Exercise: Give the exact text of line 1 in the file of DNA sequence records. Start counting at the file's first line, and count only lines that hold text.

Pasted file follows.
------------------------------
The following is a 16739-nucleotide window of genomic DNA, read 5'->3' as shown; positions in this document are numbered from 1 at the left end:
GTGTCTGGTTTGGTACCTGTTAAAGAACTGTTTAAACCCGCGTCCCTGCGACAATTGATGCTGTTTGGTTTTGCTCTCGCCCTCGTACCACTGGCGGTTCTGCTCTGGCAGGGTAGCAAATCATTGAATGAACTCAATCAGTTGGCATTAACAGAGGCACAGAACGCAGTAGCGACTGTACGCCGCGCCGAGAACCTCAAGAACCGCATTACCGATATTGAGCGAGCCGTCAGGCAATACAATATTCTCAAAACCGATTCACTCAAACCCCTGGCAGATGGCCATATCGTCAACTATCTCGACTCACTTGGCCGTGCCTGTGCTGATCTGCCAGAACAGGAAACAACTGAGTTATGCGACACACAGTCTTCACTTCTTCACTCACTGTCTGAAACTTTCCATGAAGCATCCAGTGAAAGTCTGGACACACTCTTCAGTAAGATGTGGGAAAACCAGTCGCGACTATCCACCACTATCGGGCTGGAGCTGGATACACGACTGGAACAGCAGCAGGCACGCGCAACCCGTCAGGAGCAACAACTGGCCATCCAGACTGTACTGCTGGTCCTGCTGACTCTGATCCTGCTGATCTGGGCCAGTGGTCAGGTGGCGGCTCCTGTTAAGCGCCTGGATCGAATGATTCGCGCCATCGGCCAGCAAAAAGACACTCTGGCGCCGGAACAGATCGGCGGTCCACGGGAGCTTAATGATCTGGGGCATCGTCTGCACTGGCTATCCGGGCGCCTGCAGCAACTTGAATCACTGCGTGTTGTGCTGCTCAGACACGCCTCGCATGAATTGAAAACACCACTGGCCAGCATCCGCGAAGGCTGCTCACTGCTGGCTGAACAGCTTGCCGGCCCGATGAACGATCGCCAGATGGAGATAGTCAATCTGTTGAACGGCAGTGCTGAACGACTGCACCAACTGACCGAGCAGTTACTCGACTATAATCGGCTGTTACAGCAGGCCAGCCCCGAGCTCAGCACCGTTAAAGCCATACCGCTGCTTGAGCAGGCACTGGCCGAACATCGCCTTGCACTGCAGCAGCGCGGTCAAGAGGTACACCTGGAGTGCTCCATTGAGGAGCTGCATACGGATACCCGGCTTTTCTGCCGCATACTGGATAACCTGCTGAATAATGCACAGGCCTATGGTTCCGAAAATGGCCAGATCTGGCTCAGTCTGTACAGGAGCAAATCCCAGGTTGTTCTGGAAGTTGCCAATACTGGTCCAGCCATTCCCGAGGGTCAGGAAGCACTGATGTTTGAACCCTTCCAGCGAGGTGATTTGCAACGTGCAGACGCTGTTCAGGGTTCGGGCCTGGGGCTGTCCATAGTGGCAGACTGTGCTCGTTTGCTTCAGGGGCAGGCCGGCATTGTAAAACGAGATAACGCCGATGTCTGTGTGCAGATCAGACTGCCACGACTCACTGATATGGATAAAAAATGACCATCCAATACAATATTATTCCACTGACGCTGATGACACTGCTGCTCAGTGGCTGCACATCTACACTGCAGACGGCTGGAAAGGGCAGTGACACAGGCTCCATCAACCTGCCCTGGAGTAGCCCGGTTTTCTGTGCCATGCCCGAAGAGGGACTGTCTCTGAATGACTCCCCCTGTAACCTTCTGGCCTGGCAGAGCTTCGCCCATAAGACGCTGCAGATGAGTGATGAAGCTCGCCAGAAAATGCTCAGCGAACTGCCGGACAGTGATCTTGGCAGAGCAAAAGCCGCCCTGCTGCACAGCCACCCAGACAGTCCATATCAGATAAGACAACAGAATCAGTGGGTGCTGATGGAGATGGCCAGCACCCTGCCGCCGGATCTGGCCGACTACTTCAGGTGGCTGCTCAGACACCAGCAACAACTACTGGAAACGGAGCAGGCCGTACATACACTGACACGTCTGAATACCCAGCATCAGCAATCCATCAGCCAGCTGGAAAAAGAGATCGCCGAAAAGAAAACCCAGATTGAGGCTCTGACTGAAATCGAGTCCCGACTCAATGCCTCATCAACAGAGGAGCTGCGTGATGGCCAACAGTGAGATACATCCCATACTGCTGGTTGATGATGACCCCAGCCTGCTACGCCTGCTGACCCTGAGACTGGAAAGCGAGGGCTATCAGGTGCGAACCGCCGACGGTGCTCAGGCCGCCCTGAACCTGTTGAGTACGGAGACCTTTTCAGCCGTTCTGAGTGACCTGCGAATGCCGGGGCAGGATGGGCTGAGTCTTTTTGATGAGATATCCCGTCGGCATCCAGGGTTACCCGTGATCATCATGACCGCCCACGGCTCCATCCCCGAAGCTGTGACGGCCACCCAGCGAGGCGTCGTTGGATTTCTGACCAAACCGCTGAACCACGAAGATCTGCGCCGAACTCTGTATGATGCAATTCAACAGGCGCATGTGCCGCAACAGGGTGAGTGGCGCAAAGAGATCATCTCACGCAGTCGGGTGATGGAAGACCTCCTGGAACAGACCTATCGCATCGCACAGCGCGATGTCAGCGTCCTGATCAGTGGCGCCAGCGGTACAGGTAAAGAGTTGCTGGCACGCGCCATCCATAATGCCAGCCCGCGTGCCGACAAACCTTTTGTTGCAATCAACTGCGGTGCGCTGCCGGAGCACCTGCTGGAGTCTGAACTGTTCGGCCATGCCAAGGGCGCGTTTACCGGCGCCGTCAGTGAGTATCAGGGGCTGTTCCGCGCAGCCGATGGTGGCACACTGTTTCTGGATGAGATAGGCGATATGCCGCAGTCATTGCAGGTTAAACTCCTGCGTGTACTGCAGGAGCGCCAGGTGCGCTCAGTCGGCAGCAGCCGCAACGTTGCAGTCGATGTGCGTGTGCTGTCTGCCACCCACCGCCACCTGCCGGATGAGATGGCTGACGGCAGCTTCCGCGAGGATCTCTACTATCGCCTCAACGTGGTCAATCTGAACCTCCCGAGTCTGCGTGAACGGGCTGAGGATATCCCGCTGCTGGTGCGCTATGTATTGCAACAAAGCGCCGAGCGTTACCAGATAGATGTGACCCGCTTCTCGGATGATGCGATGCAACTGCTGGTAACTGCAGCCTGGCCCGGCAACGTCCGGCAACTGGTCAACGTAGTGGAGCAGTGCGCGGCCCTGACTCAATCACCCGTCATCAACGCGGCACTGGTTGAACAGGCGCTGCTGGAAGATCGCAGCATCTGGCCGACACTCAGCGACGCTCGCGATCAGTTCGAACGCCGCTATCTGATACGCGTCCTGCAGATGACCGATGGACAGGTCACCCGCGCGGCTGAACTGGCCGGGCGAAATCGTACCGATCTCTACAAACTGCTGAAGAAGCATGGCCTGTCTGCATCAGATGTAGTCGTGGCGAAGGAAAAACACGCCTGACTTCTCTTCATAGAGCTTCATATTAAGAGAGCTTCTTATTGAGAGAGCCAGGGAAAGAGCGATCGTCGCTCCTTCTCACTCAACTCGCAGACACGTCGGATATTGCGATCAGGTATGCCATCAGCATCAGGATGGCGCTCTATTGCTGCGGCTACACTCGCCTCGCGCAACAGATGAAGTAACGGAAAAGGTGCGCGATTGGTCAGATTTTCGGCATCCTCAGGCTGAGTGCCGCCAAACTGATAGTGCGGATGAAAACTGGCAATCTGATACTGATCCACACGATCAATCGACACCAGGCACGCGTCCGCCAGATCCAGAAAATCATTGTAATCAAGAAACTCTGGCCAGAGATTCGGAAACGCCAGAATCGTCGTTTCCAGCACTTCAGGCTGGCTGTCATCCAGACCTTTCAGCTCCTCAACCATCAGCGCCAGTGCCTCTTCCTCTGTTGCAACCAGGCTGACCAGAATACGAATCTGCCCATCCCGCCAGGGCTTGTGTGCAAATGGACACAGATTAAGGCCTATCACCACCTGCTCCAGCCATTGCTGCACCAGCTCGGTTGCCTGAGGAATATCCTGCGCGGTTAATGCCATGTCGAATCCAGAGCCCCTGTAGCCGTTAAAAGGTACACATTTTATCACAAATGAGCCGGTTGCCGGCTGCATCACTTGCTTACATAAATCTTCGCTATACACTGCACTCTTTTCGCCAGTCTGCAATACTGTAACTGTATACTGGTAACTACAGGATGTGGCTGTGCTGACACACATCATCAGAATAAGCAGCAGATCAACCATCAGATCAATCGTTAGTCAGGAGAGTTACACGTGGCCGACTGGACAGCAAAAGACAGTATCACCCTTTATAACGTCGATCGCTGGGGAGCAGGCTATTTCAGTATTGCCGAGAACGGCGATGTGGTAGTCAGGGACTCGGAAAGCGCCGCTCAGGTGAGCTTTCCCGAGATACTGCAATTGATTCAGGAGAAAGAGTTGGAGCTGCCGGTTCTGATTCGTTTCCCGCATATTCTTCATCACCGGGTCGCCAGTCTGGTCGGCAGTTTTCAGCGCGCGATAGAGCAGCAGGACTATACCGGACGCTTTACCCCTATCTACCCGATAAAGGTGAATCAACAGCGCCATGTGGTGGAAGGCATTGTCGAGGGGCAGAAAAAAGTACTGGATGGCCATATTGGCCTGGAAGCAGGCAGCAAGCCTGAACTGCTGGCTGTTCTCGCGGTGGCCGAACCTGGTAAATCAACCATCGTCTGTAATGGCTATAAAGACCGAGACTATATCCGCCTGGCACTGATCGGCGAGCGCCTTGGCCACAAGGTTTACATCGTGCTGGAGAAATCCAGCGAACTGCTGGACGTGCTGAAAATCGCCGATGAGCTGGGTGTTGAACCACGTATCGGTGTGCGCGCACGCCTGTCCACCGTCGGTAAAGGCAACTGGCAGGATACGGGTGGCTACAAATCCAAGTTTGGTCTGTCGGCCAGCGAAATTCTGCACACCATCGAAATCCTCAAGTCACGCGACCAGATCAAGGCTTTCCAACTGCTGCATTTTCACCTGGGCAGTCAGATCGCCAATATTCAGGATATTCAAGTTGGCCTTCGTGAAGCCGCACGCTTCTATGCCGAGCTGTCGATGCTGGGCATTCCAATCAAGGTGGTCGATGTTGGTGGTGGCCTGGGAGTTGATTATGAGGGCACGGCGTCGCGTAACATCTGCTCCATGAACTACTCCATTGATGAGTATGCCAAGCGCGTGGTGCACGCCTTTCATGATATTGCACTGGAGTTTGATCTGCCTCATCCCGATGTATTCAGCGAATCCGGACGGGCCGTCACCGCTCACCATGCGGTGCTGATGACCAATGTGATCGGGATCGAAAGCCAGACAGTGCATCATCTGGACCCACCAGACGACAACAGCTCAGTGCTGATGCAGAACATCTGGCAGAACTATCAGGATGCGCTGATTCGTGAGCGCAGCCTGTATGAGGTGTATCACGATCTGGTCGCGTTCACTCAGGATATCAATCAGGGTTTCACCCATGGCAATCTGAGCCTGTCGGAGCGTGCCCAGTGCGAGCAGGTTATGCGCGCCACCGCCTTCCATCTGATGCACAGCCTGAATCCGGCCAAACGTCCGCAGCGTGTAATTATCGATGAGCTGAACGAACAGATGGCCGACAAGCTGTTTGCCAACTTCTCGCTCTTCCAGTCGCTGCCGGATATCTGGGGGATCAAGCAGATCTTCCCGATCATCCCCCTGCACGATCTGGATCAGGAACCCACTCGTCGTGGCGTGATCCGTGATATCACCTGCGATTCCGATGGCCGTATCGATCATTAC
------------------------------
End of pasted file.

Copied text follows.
The following is a 16739-nucleotide window of genomic DNA, read 5'->3' as shown; positions in this document are numbered from 1 at the left end: